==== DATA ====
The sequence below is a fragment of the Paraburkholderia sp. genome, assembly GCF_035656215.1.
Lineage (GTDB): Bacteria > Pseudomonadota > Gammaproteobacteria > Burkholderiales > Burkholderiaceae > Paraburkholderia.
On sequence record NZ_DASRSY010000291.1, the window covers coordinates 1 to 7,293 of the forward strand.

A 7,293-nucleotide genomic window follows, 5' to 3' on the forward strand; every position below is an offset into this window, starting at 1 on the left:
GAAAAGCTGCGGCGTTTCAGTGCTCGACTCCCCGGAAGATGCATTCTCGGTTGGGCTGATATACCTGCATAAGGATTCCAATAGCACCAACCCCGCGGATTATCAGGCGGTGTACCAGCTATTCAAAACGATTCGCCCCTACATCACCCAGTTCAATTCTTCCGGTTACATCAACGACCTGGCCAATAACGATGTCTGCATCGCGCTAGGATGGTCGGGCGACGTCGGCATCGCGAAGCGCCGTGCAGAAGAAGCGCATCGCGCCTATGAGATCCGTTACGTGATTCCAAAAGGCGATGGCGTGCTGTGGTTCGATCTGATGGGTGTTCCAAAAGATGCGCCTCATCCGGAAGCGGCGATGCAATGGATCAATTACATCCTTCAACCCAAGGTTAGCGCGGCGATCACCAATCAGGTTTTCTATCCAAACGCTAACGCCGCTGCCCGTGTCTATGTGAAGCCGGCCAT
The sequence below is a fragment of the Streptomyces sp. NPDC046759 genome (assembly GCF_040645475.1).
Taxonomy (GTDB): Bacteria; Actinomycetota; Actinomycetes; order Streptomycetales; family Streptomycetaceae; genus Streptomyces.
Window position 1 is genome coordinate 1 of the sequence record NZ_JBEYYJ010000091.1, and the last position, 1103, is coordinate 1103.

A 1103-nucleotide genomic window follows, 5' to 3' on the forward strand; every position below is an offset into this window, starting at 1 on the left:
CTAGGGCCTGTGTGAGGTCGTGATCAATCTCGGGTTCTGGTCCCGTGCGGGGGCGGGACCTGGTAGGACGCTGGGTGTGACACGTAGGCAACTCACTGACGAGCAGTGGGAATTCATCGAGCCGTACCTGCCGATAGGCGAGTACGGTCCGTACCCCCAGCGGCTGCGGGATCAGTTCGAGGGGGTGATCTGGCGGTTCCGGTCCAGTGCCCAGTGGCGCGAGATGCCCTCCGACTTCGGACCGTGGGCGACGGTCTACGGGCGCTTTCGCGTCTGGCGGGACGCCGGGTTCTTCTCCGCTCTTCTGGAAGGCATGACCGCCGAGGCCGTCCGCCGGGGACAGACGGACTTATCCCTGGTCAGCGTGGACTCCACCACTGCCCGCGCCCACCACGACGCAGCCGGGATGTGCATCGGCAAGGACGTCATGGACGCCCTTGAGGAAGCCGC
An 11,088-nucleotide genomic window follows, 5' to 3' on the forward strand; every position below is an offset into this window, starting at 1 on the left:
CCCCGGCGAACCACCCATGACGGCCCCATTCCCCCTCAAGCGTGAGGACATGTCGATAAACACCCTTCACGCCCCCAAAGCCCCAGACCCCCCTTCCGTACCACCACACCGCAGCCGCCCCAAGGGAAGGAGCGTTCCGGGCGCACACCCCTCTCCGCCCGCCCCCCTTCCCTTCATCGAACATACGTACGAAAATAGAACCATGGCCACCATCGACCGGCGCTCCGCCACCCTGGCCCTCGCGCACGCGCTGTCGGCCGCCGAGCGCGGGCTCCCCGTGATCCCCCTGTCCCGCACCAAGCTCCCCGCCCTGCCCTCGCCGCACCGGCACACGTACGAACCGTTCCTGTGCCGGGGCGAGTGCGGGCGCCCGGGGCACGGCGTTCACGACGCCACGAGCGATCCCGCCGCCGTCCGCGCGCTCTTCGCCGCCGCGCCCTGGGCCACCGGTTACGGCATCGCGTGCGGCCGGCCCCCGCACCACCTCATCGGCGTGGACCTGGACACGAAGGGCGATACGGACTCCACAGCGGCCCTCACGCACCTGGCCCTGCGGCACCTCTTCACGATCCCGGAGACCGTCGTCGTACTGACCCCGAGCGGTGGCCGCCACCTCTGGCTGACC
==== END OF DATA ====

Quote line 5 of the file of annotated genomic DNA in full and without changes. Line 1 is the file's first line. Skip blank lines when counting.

GAAAAGCTGCGGCGTTTCAGTGCTCGACTCCCCGGAAGATGCATTCTCGGTTGGGCTGATATACCTGCATAAGGATTCCAATAGCACCAACCCCGCGGATTATCAGGCGGTGTACCAGCTATTCAAAACGATTCGCCCCTACATCACCCAGTTCAATTCTTCCGGTTACATCAACGACCTGGCCAATAACGATGTCTGCATCGCGCTAGGATGGTCGGGCGACGTCGGCATCGCGAAGCGCCGTGCAGAAGAAGCGCATCGCGCCTATGAGATCCGTTACGTGATTCCAAAAGGCGATGGCGTGCTGTGGTTCGATCTGATGGGTGTTCCAAAAGATGCGCCTCATCCGGAAGCGGCGATGCAATGGATCAATTACATCCTTCAACCCAAGGTTAGCGCGGCGATCACCAATCAGGTTTTCTATCCAAACGCTAACGCCGCTGCCCGTGTCTATGTGAAGCCGGCCAT